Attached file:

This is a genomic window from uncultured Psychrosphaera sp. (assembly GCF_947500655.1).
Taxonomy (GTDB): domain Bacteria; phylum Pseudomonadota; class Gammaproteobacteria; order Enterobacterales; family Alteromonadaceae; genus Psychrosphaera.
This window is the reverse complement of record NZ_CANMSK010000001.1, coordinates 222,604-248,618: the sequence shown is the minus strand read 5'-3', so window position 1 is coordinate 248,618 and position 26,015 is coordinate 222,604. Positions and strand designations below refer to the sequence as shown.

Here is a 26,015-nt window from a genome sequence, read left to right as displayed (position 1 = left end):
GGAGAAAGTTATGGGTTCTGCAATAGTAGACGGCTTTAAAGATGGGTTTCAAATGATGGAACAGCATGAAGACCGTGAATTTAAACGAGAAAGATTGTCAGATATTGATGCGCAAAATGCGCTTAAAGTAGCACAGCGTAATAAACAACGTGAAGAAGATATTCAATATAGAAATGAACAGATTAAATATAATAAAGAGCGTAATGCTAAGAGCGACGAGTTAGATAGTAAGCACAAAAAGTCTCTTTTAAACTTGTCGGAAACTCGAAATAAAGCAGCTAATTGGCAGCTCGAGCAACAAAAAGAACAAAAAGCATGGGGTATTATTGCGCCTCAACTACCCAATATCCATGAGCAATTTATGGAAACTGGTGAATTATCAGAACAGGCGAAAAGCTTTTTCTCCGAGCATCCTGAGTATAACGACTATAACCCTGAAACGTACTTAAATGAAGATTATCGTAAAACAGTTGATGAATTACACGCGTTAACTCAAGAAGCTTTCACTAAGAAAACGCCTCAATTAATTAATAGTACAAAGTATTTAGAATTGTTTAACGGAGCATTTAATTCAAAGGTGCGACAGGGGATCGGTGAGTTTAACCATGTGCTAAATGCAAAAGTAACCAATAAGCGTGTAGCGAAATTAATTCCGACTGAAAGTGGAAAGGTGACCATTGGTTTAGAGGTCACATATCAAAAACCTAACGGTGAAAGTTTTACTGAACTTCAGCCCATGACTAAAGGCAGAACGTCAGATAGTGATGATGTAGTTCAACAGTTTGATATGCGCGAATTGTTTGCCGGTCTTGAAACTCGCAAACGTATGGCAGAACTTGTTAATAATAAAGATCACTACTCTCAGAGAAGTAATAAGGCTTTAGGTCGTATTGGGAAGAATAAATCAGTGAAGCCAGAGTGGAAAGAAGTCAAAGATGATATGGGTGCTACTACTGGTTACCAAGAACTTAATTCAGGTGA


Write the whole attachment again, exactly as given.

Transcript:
This is a genomic window from uncultured Psychrosphaera sp. (assembly GCF_947500655.1).
Taxonomy (GTDB): domain Bacteria; phylum Pseudomonadota; class Gammaproteobacteria; order Enterobacterales; family Alteromonadaceae; genus Psychrosphaera.
This window is the reverse complement of record NZ_CANMSK010000001.1, coordinates 222,604-248,618: the sequence shown is the minus strand read 5'-3', so window position 1 is coordinate 248,618 and position 26,015 is coordinate 222,604. Positions and strand designations below refer to the sequence as shown.

Here is a 26,015-nt window from a genome sequence, read left to right as displayed (position 1 = left end):
GGAGAAAGTTATGGGTTCTGCAATAGTAGACGGCTTTAAAGATGGGTTTCAAATGATGGAACAGCATGAAGACCGTGAATTTAAACGAGAAAGATTGTCAGATATTGATGCGCAAAATGCGCTTAAAGTAGCACAGCGTAATAAACAACGTGAAGAAGATATTCAATATAGAAATGAACAGATTAAATATAATAAAGAGCGTAATGCTAAGAGCGACGAGTTAGATAGTAAGCACAAAAAGTCTCTTTTAAACTTGTCGGAAACTCGAAATAAAGCAGCTAATTGGCAGCTCGAGCAACAAAAAGAACAAAAAGCATGGGGTATTATTGCGCCTCAACTACCCAATATCCATGAGCAATTTATGGAAACTGGTGAATTATCAGAACAGGCGAAAAGCTTTTTCTCCGAGCATCCTGAGTATAACGACTATAACCCTGAAACGTACTTAAATGAAGATTATCGTAAAACAGTTGATGAATTACACGCGTTAACTCAAGAAGCTTTCACTAAGAAAACGCCTCAATTAATTAATAGTACAAAGTATTTAGAATTGTTTAACGGAGCATTTAATTCAAAGGTGCGACAGGGGATCGGTGAGTTTAACCATGTGCTAAATGCAAAAGTAACCAATAAGCGTGTAGCGAAATTAATTCCGACTGAAAGTGGAAAGGTGACCATTGGTTTAGAGGTCACATATCAAAAACCTAACGGTGAAAGTTTTACTGAACTTCAGCCCATGACTAAAGGCAGAACGTCAGATAGTGATGATGTAGTTCAACAGTTTGATATGCGCGAATTGTTTGCCGGTCTTGAAACTCGCAAACGTATGGCAGAACTTGTTAATAATAAAGATCACTACTCTCAGAGAAGTAATAAGGCTTTAGGTCGTATTGGGAAGAATAAATCAGTGAAGCCAGAGTGGAAAGAAGTCAAAGATGATATGGGTGCTACTACTGGTTACCAAGAACTTAATTCAGGTGA